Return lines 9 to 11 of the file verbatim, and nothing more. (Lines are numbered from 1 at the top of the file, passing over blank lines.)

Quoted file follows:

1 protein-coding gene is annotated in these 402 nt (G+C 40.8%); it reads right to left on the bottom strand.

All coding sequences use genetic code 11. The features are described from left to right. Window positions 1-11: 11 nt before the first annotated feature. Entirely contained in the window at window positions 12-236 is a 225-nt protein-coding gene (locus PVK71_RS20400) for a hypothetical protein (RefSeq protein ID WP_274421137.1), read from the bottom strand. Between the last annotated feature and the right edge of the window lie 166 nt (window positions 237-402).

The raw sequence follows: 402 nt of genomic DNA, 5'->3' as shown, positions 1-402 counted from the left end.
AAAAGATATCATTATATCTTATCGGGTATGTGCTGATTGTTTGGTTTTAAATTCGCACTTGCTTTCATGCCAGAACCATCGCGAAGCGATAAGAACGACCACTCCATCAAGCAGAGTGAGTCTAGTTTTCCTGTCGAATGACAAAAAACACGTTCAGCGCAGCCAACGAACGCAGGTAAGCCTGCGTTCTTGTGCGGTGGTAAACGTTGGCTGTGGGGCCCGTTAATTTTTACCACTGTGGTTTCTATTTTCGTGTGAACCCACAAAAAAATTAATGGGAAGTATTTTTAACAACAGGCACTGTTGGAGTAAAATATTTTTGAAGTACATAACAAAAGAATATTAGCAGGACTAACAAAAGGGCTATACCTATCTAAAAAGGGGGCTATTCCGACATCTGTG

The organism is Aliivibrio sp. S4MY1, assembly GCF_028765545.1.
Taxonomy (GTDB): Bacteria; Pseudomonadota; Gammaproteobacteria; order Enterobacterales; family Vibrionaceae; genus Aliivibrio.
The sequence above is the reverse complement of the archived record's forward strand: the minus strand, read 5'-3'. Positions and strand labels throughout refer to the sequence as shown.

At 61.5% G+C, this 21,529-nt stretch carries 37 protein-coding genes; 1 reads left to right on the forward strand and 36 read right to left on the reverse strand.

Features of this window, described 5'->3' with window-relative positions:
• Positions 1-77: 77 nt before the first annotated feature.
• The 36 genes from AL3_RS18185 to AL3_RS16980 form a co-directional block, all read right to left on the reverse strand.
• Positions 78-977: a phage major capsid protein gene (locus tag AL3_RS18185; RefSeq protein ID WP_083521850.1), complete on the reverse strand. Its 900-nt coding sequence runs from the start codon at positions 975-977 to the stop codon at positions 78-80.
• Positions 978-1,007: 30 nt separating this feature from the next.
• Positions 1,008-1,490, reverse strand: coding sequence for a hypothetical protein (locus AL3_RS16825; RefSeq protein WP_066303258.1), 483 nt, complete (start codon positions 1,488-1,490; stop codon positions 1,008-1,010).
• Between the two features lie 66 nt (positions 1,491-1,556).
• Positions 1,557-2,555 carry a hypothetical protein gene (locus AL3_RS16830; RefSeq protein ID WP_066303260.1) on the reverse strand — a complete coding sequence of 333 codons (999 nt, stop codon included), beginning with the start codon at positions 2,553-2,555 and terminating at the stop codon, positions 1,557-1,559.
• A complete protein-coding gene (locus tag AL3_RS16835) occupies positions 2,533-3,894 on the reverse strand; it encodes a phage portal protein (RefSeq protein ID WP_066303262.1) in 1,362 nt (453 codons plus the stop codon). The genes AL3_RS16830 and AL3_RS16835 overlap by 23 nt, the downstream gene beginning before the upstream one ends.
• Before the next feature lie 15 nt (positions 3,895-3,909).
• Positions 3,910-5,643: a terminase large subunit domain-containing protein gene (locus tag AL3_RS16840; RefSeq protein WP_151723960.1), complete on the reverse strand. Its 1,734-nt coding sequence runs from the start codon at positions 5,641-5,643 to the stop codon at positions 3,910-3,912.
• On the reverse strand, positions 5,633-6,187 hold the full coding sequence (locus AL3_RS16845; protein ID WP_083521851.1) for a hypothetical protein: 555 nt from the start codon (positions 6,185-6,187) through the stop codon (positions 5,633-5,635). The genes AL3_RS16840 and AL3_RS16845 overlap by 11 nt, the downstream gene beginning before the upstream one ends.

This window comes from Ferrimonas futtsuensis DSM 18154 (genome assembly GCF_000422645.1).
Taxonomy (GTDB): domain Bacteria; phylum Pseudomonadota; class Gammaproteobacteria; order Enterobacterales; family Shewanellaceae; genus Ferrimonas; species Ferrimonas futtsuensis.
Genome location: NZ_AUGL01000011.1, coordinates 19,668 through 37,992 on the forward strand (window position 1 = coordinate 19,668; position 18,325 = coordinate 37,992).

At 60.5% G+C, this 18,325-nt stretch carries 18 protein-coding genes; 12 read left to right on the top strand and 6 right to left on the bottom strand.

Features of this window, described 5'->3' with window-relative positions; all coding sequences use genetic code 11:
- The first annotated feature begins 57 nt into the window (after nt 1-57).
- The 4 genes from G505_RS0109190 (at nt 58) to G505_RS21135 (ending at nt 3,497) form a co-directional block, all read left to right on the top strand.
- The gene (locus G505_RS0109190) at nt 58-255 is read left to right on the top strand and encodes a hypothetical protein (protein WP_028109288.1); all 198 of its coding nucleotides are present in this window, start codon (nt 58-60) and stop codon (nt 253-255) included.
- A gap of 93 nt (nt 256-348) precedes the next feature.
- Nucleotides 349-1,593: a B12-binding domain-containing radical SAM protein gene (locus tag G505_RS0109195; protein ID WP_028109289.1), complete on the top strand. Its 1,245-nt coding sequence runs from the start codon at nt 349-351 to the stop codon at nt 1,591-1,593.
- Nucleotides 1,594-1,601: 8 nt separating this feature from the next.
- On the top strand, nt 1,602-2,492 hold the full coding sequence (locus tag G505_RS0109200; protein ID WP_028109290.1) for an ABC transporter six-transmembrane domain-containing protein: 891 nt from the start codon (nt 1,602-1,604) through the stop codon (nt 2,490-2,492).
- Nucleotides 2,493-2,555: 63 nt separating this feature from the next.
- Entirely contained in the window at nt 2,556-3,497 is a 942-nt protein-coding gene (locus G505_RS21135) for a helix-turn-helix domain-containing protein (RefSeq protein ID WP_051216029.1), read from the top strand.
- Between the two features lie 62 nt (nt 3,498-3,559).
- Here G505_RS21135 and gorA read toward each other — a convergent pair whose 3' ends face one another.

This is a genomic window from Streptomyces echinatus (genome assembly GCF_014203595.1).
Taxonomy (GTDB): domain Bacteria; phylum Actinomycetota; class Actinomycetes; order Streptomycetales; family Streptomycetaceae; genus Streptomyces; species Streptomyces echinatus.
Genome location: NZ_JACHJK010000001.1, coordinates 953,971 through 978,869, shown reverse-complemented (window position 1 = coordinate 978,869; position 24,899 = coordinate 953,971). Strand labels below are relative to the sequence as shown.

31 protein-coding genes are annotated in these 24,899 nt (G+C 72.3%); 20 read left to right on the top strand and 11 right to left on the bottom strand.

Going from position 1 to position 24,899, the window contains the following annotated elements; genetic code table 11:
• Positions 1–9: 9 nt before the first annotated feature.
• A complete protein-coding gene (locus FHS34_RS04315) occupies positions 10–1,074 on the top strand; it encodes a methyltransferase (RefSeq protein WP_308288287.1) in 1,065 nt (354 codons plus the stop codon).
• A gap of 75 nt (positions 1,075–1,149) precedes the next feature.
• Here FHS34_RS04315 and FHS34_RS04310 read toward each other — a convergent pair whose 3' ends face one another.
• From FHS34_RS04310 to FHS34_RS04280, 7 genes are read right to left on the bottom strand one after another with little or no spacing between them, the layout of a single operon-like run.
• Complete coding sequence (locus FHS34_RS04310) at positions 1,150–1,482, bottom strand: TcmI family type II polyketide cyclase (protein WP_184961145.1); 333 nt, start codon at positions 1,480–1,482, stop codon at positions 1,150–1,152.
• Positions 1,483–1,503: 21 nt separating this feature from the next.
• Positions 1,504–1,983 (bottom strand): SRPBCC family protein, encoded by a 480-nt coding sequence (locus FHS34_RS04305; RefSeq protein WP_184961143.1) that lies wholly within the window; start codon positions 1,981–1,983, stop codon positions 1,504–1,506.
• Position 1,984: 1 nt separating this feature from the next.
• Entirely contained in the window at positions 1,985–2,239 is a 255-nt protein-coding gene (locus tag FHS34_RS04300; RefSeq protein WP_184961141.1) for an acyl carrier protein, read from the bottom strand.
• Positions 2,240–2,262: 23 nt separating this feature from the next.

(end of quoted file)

Features of this window, described 5'->3' with window-relative positions:
• Positions 1-77: 77 nt before the first annotated feature.
• The 36 genes from AL3_RS18185 to AL3_RS16980 form a co-directional block, all read right to left on the reverse strand.